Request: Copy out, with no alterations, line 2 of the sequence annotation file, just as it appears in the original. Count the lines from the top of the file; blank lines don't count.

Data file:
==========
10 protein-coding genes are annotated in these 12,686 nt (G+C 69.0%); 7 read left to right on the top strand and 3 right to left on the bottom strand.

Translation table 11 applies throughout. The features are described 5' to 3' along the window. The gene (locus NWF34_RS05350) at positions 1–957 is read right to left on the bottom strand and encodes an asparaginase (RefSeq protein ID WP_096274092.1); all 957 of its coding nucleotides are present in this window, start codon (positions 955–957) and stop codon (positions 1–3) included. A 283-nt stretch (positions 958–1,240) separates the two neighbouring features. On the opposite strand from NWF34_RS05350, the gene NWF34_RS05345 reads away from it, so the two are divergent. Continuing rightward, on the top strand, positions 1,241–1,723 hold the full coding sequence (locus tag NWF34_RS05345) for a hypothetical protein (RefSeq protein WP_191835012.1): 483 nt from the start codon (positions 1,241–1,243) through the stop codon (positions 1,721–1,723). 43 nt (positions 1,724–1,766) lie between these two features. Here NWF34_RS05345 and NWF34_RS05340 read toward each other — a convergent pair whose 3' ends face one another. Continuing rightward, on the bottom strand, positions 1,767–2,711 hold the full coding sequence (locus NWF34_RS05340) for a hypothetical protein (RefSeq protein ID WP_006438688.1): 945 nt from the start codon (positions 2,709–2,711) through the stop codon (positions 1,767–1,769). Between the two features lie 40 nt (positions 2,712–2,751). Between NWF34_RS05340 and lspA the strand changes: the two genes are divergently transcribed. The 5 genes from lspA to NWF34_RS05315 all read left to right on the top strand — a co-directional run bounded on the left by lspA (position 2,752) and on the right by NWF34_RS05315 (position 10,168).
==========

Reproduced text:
Translation table 11 applies throughout. The features are described 5' to 3' along the window. The gene (locus NWF34_RS05350) at positions 1–957 is read right to left on the bottom strand and encodes an asparaginase (RefSeq protein ID WP_096274092.1); all 957 of its coding nucleotides are present in this window, start codon (positions 955–957) and stop codon (positions 1–3) included. A 283-nt stretch (positions 958–1,240) separates the two neighbouring features. On the opposite strand from NWF34_RS05350, the gene NWF34_RS05345 reads away from it, so the two are divergent. Continuing rightward, on the top strand, positions 1,241–1,723 hold the full coding sequence (locus tag NWF34_RS05345) for a hypothetical protein (RefSeq protein WP_191835012.1): 483 nt from the start codon (positions 1,241–1,243) through the stop codon (positions 1,721–1,723). 43 nt (positions 1,724–1,766) lie between these two features. Here NWF34_RS05345 and NWF34_RS05340 read toward each other — a convergent pair whose 3' ends face one another. Continuing rightward, on the bottom strand, positions 1,767–2,711 hold the full coding sequence (locus NWF34_RS05340) for a hypothetical protein (RefSeq protein ID WP_006438688.1): 945 nt from the start codon (positions 2,709–2,711) through the stop codon (positions 1,767–1,769). Between the two features lie 40 nt (positions 2,712–2,751). Between NWF34_RS05340 and lspA the strand changes: the two genes are divergently transcribed. The 5 genes from lspA to NWF34_RS05315 all read left to right on the top strand — a co-directional run bounded on the left by lspA (position 2,752) and on the right by NWF34_RS05315 (position 10,168).